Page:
City Paper is not for tourists
Ever since Tom Sietsema docked Citronelle a star in this year’s Washington Post dining guide, I had been dying to know how Michel Richard responded to the demotion. I mean, Sietsema took no pity on the city’s most famous restaurant, a perennial four-star performer no more. The critic wrote:
For a long minute, there’s no one to welcome me at the host stand. At the table, it takes seemingly forever to get a drink. Then, in the middle of explaining a dish, my bored-looking waiter is interrupted by the maitre d’, who whispers something in his ear while my companion and I wait. Throughout a recent dinner at what used to be a four-star experience, an unmistakable joylessness courses through the fading underground dining room that bears the name of one of the country’s most esteemed chefs.
Well, yesterday, I had a chance to talk to Mel Davis, PR coordinator for Richard and Citronelle, and she said the big man took it hard. “How would you expect?” Davis says. “It’s a blow, but it’s a blow that we’re paying attention to. It’s the kind of feeling of being hurt…”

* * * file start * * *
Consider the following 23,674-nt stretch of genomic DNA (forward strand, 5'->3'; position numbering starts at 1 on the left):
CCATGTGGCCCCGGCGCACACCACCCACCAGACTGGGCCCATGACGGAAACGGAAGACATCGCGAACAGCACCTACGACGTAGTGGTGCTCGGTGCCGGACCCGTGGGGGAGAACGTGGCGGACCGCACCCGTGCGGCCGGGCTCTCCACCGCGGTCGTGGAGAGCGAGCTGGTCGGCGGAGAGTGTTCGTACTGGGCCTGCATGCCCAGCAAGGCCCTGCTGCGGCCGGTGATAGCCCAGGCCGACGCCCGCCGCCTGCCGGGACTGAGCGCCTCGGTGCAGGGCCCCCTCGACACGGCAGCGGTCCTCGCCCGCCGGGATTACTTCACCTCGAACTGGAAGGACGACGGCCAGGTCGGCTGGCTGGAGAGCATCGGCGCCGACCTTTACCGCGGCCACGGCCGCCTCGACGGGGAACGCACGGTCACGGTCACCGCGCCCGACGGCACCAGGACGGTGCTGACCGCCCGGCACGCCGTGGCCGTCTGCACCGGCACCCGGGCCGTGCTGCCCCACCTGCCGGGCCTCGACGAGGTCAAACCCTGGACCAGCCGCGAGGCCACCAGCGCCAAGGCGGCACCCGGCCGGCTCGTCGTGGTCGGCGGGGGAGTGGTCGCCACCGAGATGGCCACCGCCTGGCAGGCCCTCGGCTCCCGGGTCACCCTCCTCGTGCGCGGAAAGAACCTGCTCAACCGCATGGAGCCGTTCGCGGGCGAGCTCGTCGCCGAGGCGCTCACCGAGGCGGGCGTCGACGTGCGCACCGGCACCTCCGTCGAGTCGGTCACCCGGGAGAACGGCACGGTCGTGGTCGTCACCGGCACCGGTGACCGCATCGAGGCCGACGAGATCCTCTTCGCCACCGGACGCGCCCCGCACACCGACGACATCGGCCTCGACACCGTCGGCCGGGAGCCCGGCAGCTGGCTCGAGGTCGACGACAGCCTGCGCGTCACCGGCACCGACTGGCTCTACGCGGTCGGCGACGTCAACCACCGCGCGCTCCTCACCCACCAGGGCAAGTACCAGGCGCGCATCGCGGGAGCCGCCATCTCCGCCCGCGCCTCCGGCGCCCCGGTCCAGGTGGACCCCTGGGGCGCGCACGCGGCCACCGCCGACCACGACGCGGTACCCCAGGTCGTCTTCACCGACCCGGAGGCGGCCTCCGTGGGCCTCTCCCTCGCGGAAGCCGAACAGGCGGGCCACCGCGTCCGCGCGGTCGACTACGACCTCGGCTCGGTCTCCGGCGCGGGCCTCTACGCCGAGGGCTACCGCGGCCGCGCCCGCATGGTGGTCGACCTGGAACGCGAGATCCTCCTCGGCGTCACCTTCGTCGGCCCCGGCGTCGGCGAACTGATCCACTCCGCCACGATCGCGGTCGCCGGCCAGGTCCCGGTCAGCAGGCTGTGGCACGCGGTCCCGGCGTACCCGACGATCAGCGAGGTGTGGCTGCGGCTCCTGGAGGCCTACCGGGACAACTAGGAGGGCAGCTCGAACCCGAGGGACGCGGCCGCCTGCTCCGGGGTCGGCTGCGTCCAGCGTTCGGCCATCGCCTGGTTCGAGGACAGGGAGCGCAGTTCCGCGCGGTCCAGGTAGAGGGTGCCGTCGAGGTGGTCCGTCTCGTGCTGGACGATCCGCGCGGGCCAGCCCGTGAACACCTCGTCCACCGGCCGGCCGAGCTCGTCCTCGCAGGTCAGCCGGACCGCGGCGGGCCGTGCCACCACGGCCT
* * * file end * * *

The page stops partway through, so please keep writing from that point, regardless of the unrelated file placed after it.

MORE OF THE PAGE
Richard had no heads-up about the star shaving, so he read about it along with everyone else when the dining guide came out on Oct. 12. “It was very sad” on that Sunday, Davis says. “We were all very sad.”
As you might expect, Richard and crew have taken the slap as an opportunity to look at all points of service. They’re asking themselves all sorts of questions, Davis says. How did this happen? What time did Sietsema visit? And how many people were working at the time? They’ve also invested in some remedial wait staff training, and they’re already interviewing for another host position to make sure the stand is never, ever empty again.
But has anyone been fired over the star docking?
“Oh, no,” Davis says. “We’re all in it together, and we’ll fix it together.”